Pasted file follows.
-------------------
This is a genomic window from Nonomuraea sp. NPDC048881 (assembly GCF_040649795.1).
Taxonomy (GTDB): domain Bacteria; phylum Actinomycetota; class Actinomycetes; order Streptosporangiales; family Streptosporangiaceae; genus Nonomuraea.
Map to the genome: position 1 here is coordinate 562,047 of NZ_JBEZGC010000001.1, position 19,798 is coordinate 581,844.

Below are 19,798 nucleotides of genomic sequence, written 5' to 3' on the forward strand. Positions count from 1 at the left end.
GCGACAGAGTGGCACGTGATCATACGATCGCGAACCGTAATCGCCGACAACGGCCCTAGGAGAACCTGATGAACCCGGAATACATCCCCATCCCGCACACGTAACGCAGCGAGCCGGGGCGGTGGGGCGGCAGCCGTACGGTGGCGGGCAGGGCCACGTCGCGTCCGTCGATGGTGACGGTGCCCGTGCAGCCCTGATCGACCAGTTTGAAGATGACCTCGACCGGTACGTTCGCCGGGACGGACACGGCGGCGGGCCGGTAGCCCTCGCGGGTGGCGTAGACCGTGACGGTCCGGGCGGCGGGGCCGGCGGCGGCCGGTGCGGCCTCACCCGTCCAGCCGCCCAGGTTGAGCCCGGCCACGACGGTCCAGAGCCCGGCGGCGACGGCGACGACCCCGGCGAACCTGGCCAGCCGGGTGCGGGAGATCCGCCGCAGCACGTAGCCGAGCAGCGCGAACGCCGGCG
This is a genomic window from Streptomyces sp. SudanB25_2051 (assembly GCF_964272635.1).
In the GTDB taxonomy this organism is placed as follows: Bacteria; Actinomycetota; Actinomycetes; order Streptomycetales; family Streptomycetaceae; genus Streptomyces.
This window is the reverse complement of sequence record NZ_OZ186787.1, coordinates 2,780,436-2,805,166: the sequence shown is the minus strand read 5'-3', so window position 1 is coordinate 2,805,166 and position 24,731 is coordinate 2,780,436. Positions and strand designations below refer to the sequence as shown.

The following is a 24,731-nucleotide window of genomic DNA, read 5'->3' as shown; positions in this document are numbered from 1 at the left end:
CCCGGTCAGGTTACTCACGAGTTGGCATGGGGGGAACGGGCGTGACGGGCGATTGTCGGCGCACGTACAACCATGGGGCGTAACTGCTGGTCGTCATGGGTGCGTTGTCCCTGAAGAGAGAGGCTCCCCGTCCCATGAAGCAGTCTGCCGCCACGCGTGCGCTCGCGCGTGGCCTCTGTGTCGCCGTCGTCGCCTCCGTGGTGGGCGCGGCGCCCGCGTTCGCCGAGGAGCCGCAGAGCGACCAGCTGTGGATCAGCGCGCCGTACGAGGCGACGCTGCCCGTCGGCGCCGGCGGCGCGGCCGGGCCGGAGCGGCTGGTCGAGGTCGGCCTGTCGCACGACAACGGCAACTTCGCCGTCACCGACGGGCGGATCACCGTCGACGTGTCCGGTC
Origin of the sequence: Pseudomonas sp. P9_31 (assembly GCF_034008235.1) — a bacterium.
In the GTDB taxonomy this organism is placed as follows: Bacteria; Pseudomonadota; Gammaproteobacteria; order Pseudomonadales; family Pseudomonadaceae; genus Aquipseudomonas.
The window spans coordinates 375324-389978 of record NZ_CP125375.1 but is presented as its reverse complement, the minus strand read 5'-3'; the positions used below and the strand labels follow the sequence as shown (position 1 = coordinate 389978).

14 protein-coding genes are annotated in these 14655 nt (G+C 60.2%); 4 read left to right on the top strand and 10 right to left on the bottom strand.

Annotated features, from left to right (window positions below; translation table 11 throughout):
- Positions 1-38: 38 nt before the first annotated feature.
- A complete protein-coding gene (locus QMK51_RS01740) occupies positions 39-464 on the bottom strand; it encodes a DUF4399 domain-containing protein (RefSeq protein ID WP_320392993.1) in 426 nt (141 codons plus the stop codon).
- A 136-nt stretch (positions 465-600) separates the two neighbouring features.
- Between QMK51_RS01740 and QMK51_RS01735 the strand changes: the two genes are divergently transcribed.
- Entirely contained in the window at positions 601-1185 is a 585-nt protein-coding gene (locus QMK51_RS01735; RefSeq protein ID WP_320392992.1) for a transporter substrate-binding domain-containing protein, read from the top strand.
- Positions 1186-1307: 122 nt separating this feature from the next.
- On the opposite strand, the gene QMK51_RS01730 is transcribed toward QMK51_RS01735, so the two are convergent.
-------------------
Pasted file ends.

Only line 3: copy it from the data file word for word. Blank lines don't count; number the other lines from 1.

Map to the genome: position 1 here is coordinate 562,047 of NZ_JBEZGC010000001.1, position 19,798 is coordinate 581,844.